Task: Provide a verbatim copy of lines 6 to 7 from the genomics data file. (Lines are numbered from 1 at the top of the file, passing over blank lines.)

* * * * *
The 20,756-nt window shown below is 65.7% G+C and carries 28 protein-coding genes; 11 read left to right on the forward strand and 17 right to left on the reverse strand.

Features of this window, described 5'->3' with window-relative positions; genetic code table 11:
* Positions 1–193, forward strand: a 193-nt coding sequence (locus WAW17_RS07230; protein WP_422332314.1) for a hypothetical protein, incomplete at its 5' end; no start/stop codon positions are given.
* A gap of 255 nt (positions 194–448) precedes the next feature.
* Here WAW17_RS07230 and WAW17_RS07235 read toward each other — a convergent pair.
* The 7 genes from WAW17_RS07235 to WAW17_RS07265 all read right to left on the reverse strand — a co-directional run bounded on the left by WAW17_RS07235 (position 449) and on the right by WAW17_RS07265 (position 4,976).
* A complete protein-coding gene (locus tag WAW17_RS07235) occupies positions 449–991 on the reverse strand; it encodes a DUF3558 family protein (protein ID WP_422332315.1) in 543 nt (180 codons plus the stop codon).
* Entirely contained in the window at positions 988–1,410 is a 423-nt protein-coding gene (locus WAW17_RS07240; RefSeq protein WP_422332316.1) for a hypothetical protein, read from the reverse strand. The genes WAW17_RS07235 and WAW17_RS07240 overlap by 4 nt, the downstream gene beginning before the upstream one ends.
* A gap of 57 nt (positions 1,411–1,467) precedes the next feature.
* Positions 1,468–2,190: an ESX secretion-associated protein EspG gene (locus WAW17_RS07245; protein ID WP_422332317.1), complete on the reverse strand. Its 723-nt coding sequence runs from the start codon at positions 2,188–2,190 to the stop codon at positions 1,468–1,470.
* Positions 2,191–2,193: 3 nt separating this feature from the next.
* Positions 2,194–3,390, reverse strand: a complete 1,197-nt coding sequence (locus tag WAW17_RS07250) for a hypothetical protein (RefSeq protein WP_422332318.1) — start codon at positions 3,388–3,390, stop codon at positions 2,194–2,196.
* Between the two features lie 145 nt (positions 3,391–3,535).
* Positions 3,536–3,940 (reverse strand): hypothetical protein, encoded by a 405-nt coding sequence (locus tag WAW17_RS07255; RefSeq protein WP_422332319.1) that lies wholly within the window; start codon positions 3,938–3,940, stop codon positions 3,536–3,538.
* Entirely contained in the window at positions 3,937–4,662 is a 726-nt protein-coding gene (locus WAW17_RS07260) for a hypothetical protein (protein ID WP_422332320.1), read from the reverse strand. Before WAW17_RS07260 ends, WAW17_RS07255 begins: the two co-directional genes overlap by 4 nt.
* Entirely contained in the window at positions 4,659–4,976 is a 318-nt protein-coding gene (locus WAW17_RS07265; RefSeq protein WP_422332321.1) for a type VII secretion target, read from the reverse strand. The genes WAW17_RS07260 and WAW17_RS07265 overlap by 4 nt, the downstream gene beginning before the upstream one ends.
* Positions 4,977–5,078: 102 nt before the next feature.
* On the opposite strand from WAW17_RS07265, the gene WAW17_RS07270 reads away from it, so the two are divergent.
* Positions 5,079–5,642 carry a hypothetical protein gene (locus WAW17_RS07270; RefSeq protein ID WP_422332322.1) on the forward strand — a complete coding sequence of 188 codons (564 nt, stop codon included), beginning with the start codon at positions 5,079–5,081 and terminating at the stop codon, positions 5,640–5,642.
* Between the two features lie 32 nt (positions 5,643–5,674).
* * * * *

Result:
* The 7 genes from WAW17_RS07235 to WAW17_RS07265 all read right to left on the reverse strand — a co-directional run bounded on the left by WAW17_RS07235 (position 449) and on the right by WAW17_RS07265 (position 4,976).
* A complete protein-coding gene (locus tag WAW17_RS07235) occupies positions 449–991 on the reverse strand; it encodes a DUF3558 family protein (protein ID WP_422332315.1) in 543 nt (180 codons plus the stop codon).